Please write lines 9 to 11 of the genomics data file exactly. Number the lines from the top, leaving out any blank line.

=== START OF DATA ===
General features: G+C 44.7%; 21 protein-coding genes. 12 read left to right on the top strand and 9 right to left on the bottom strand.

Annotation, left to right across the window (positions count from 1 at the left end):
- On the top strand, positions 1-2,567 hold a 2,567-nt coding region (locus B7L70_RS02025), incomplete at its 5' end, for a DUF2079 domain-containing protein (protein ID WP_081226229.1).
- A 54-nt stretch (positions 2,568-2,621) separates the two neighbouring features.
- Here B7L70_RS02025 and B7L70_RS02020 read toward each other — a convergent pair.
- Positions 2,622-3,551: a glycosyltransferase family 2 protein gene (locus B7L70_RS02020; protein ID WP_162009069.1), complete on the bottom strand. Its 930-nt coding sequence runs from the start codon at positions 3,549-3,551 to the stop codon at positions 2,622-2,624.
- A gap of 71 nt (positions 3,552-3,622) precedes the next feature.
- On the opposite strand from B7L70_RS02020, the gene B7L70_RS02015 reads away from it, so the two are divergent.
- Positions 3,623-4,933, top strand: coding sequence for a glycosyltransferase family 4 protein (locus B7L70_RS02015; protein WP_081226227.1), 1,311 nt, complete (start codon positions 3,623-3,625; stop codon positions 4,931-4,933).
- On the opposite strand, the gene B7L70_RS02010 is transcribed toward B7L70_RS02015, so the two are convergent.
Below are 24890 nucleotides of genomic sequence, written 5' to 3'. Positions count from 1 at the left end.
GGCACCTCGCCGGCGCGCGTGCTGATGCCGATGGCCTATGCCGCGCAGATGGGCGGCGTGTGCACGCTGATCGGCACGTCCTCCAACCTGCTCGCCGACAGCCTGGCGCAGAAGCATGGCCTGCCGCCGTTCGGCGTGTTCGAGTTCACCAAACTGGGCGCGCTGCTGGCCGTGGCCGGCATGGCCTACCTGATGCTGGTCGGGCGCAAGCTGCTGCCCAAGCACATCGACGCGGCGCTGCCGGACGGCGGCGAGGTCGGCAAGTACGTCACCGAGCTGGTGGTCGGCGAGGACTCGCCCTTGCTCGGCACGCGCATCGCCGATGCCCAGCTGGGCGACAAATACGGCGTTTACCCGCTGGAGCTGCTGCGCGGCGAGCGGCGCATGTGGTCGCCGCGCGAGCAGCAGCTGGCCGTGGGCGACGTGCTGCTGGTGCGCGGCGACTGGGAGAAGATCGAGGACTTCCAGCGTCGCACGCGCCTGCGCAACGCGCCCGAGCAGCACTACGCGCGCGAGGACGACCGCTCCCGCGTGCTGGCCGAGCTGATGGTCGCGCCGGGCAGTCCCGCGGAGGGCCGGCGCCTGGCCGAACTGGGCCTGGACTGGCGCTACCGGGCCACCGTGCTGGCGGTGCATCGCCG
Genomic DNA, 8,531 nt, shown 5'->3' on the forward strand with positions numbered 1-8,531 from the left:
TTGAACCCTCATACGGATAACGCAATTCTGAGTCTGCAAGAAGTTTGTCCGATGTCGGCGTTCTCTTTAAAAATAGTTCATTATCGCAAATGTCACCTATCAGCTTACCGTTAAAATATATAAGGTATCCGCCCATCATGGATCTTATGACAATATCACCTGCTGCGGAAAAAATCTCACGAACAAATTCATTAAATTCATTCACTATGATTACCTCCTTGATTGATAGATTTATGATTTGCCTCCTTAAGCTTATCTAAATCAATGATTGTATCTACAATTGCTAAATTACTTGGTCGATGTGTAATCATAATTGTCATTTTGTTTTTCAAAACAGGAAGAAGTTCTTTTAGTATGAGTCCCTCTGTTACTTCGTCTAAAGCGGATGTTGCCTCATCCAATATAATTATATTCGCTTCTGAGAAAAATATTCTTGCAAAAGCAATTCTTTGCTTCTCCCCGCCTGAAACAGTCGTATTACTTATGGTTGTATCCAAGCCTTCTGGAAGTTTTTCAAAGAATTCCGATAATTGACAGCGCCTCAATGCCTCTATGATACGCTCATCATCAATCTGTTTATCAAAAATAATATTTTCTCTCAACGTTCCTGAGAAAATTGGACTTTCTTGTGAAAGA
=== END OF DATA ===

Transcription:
- Positions 3,623-4,933, top strand: coding sequence for a glycosyltransferase family 4 protein (locus B7L70_RS02015; protein WP_081226227.1), 1,311 nt, complete (start codon positions 3,623-3,625; stop codon positions 4,931-4,933).
- On the opposite strand, the gene B7L70_RS02010 is transcribed toward B7L70_RS02015, so the two are convergent.
Below are 24890 nucleotides of genomic sequence, written 5' to 3'. Positions count from 1 at the left end.